Digital Science gives Catalyst Grant to winners, supporting AI-based innovations to benefit research

Digital Science announces Catalyst Grant winners, supporting AI-based innovations
Digital Science announces Catalyst Grant winners, supporting AI-based innovations

LONDON, Feb. 29, 2024 (GLOBE NEWSWIRE) — Digital Science has awarded two new Catalyst Grants of £25,000 each to innovative AI-based technology ideas aimed at advancing global research.

The winners will use the funding to develop their ideas, which include using AI to alleviate the burden on researchers of applying for research funding, and to predict research impact.

The winning applications from Digital Science’s 2023 Catalyst Grant round announced today are:

  • Atom Tomer du Sautoy (co-founder and CEO) and Hamilton Evans (co-founder and CTO)
  • Future Metric Dr Amy Nelson (CEO) and Dr Mohamad Zeina (CTO)

Atom – US-based (South Pasadena, California)

Scientists Tomer du Sautoy and Hamilton Evans argue the current system of funding research is stifling scientific discovery, with the world’s leading researchers spending up to 50% of their time on grant applications instead of on science. They aim to build an “end-to-end system” using neural matching, Generative AI and automated workflows “to help researchers find, write and manage grants, reducing the time they spend on grant applications by up to 95%.”

Future Metric – UK-based (London)

Medical doctors Dr Amy Nelson and Dr Mohamad Zeina are senior research associates at UCL’s Queen Square Institute of Neurology. They seek to develop novel metrics of research impact, using predictive AI modelling to help better understand research impact ahead of time, so that researchers can adjust their work and improve their outcomes for society.

Digital Science CEO Dr Daniel Hook says: “I congratulate the newest winners of Digital Science’s Catalyst Grants. Each of the winners has demonstrated a novel and engaging approach to problems that have the potential to be addressed by AI. The responsible use of AI is critical in safeguarding research broadly and each of these projects will take care to act in the best interests of the research community. We will not only watch with keen interest but also actively help and support them to grow their ideas in the service of a healthy AI-enabled research ecosystem.”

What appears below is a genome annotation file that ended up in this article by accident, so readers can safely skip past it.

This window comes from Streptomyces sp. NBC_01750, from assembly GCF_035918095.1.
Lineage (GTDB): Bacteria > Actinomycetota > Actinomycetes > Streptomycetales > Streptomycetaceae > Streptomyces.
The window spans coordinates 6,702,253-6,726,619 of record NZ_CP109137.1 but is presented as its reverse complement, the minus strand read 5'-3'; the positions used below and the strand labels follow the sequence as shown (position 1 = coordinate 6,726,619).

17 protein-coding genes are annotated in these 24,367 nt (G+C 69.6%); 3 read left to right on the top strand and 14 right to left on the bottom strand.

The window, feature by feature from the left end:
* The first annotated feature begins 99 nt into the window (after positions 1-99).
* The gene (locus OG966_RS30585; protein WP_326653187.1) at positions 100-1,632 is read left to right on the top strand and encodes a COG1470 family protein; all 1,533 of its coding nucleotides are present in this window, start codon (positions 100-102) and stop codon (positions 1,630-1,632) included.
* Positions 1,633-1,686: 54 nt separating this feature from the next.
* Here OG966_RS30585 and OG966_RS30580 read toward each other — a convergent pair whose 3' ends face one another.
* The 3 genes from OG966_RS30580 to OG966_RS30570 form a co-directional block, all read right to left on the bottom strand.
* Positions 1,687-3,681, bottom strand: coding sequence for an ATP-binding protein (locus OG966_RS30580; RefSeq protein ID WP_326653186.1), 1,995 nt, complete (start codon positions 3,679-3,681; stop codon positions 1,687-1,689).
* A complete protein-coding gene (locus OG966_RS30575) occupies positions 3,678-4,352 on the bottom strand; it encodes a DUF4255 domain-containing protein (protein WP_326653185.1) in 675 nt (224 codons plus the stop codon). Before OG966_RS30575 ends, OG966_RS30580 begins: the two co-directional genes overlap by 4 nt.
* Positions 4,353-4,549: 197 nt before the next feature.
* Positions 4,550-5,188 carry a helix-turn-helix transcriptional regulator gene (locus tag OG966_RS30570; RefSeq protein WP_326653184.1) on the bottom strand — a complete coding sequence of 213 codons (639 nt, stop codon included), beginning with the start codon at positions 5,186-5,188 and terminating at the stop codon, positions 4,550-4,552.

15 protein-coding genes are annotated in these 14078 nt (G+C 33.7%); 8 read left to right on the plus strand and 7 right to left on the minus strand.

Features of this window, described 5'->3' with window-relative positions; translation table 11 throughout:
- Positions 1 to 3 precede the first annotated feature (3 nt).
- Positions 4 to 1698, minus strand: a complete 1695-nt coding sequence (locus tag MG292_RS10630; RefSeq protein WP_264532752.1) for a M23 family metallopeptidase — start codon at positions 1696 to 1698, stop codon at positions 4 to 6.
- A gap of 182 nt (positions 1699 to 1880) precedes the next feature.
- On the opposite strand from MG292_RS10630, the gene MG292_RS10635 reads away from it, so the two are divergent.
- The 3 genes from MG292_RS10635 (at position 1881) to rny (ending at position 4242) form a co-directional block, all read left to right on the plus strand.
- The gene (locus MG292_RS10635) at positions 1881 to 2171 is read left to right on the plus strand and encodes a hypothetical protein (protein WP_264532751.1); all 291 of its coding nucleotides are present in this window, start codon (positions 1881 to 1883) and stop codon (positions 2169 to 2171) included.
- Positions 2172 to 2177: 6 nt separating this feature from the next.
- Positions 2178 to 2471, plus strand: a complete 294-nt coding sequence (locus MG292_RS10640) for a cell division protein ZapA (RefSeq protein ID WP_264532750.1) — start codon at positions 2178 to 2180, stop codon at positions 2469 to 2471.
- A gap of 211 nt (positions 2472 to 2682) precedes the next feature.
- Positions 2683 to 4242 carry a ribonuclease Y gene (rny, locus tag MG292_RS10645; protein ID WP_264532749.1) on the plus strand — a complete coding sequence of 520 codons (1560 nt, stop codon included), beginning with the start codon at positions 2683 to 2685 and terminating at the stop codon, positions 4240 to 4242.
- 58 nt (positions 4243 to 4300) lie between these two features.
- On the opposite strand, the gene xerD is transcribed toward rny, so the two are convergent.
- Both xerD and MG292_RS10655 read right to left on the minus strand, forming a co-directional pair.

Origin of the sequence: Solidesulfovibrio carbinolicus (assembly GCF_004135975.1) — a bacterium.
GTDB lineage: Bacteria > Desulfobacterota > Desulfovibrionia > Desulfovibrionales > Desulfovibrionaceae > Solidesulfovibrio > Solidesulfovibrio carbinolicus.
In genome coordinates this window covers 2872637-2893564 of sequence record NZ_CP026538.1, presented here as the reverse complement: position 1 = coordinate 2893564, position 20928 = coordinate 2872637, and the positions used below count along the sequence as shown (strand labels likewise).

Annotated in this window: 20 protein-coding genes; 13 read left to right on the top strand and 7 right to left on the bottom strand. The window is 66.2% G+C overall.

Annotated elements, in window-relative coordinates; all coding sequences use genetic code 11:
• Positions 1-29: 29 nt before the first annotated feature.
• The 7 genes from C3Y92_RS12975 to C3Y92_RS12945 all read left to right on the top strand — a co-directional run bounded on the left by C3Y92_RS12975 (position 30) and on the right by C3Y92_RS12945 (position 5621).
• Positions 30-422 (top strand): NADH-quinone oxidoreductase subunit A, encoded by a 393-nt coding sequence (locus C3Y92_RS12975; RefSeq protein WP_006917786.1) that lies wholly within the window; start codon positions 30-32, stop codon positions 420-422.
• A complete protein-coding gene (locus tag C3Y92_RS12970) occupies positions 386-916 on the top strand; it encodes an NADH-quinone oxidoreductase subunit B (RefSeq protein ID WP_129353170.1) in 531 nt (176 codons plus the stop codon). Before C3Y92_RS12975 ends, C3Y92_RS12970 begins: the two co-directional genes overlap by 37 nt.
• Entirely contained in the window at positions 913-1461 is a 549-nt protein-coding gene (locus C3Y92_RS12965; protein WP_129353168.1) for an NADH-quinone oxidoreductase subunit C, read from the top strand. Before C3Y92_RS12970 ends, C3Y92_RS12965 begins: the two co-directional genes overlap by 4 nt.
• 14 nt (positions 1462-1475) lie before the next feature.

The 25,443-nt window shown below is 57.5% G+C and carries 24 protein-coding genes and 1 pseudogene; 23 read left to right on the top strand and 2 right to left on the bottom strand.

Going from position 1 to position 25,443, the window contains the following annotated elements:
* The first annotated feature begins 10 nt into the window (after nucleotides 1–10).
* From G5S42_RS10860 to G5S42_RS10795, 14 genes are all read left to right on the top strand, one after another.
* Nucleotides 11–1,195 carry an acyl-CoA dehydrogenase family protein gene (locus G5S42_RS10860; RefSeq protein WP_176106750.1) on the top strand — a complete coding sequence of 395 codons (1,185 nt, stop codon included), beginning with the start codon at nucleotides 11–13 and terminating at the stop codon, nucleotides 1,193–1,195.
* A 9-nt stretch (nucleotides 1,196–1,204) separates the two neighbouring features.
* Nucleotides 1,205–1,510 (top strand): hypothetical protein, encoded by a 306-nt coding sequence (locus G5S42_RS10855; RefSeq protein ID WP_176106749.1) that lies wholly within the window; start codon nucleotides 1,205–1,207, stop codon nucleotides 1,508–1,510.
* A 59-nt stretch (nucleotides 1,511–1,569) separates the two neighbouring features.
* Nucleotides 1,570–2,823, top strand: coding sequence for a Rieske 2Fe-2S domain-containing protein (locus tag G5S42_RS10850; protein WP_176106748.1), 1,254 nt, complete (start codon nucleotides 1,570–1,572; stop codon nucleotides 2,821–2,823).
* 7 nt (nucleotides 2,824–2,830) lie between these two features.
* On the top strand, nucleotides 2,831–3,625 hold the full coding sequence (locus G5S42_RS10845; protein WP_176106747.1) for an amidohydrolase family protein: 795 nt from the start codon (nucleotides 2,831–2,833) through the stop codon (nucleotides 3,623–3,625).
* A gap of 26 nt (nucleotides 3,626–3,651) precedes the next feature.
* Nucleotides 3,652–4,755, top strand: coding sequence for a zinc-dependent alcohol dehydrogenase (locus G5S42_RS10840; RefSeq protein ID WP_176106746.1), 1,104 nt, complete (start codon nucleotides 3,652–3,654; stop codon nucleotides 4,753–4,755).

Tomer du Sautoy says: “Winning the Catalyst Grant means a great deal to us, mostly as an opportunity to join the Digital Science ecosystem. Digital Science is a powerhouse when it comes to research software and there’s great synergy between what we’re building and the rest of the Digital Science community.

“The funds will enable us to expand our AI capabilities over the coming months – we’ve got a huge list of features to be released. Ultimately, our goal is to boost the scientific economy, with Atom becoming the underlying infrastructure to support the distribution of research funding.”

Dr Amy Nelson says: “Just as we’re keen to use AI to solve complex medical problems, we also believe it has a role to play in helping to better understand the impact of research and how to make the most of research’s potential – such as, which research papers are more likely to lead to new policy, or a new drug.

“We’re excited to be awarded the Digital Science Catalyst Grant, as it means we can take our research project and convert it into a real tool or application that can be used by researchers and their institutions, helping to improve the impact of their research and creating benefits for society.”

Steve Scott, Director of Portfolio Development at Digital Science, says: “With our 2023 Catalyst Grant round, we set out to find the most innovative uses of generative AI to support research – and we received the largest number of submissions in the history of Catalyst Grant. It gives us great pleasure to choose two outstanding ideas from among the research community, and to invest back into that community.”